It’s the ultimate summer dream: swimming, hiking, and hanging out by the fire, all with your BFF – the dog. More frequently though, we hear stories about chasing after the dog that went bounding after a squirrel, or realizing your dog barks at people coming over to swap campfire stories, or the dog that jumps in to “save” the happy swimmers… Not exactly what you were expecting when you envisioned your dog at the cottage.
Set Up for Success
A sure fire way to ruin your summer holiday is to expect that your dog will be totally fine with no preparation whatsoever for this environmental change. Set them (and yourself!) up for success with a few simple things:
- Get those basics practiced and ready to be tested! Recall is the #1 thing that will keep your dog safe.
- Purchase a long line to keep your dog attached to you, but still allow them some freedom to explore this fun new space.
- Remember that your dog is used to a particular schedule at home. Changes to that schedule can throw our dogs off, and make them more sensitive to their normal triggers.
- Consider purchasing a GPS tracker for your dog so in the event that they get free and chase that ever so tempting wildlife, you can find them.
Top 3 Skills for Dogs at the Cottage
Being able to call your dog away from a tempting and/or dangerous situation is a literal lifesaver. Before you go to the cottage, practice your dog’s recall in less distracting environments, a short distance away from them, and with super high value rewards for returning.
Pro-tip: Say your recall cue, then feed your dog. Pairing the word and food like this creates a very strong association prior to you actually trying to recall them away from something enticing.
It’s likely your dog will find some very interesting things out there in cottage country, and the best way to investigate these new things? Taste. Yummy. Try practicing drop at home with novel items that your dog has never interacted with before!
Pro-tip: Always trade up! Give your dog something that is more valuable that what they have in their mouth. That might mean higher value treats, or higher quantity of treats.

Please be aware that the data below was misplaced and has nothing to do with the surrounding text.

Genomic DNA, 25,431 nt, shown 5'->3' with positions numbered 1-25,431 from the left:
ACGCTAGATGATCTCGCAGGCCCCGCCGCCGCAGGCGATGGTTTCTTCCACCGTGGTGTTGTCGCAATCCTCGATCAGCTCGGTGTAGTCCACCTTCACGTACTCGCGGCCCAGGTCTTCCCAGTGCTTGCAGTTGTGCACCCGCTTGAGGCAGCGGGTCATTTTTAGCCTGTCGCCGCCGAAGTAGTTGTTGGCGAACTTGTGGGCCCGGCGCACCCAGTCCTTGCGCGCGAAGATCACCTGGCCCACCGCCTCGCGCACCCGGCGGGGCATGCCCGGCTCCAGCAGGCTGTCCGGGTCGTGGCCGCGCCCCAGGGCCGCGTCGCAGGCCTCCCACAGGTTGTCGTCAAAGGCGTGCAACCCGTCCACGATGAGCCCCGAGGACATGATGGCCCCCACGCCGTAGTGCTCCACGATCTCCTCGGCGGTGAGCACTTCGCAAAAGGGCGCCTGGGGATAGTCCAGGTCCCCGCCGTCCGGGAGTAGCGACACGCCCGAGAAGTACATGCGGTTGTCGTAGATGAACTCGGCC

Being able to keep your dog in one place while you flip the canoe over, or get the fire going, or bring the floaties out of the shed will be so much less frustrating if your dog isn’t getting underfoot and tripping you up! Practice stay before your trip with lots of new activities. Stay while you dance; Stay while you pack a bag; Stay while you pick up an object and move it.
Pro-tip: If your dog gets up before they are released, just reset and try again, making it easier the next time around. Reduce the duration, the intensity of the distraction, or the distance you move away.
Need help getting these skills down? Check out our foundation skills program.
Generous Camp Host
Don’t forget to reinforce your dog for making the choices you want from them while you’re at the cottage. A little piece of sausage from the BBQ for sitting patiently, a thrown toy into the lake for recalling away from the chipmunk, and lots of love for sharing the ultimate cottage dream with you.
See you at the lake!
Our cottage essentials:
- A long line will help keep your dog on your property, and prevent them from chasing the local critters, while still allowing them freedom to roam and explore.
- If you have a wanderer, getting a GPS tracker can give you some peace of mind.
- Puzzle toys will give your dog something to cool off with and relax with around the fire with you.
- Keep the bugs off you and your dog with Dog Safe Insect Repellent.
What are your cottage and camping essentials?
Need some help while you’re up at the cottage? While our trainers might not be able to join you in-person, we are happy to listen and provide guidance over the phone.